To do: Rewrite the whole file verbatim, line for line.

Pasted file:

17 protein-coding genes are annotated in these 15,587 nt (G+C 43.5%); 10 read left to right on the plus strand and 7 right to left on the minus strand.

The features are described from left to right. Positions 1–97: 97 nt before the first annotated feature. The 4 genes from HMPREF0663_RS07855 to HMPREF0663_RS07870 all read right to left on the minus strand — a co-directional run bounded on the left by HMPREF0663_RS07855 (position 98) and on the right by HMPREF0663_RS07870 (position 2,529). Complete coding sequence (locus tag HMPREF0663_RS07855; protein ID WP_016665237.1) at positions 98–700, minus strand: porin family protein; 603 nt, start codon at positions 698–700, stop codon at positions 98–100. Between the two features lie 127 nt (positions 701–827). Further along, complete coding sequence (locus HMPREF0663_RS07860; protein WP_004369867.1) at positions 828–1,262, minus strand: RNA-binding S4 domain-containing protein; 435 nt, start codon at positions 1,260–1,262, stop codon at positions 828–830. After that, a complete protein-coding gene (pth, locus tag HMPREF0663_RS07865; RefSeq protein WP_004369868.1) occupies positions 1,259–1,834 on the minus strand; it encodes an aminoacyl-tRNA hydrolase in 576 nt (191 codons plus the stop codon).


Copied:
17 protein-coding genes are annotated in these 15,587 nt (G+C 43.5%); 10 read left to right on the plus strand and 7 right to left on the minus strand.

The features are described from left to right. Positions 1–97: 97 nt before the first annotated feature. The 4 genes from HMPREF0663_RS07855 to HMPREF0663_RS07870 all read right to left on the minus strand — a co-directional run bounded on the left by HMPREF0663_RS07855 (position 98) and on the right by HMPREF0663_RS07870 (position 2,529). Complete coding sequence (locus tag HMPREF0663_RS07855; protein ID WP_016665237.1) at positions 98–700, minus strand: porin family protein; 603 nt, start codon at positions 698–700, stop codon at positions 98–100. Between the two features lie 127 nt (positions 701–827). Further along, complete coding sequence (locus HMPREF0663_RS07860; protein WP_004369867.1) at positions 828–1,262, minus strand: RNA-binding S4 domain-containing protein; 435 nt, start codon at positions 1,260–1,262, stop codon at positions 828–830. After that, a complete protein-coding gene (pth, locus tag HMPREF0663_RS07865; RefSeq protein WP_004369868.1) occupies positions 1,259–1,834 on the minus strand; it encodes an aminoacyl-tRNA hydrolase in 576 nt (191 codons plus the stop codon).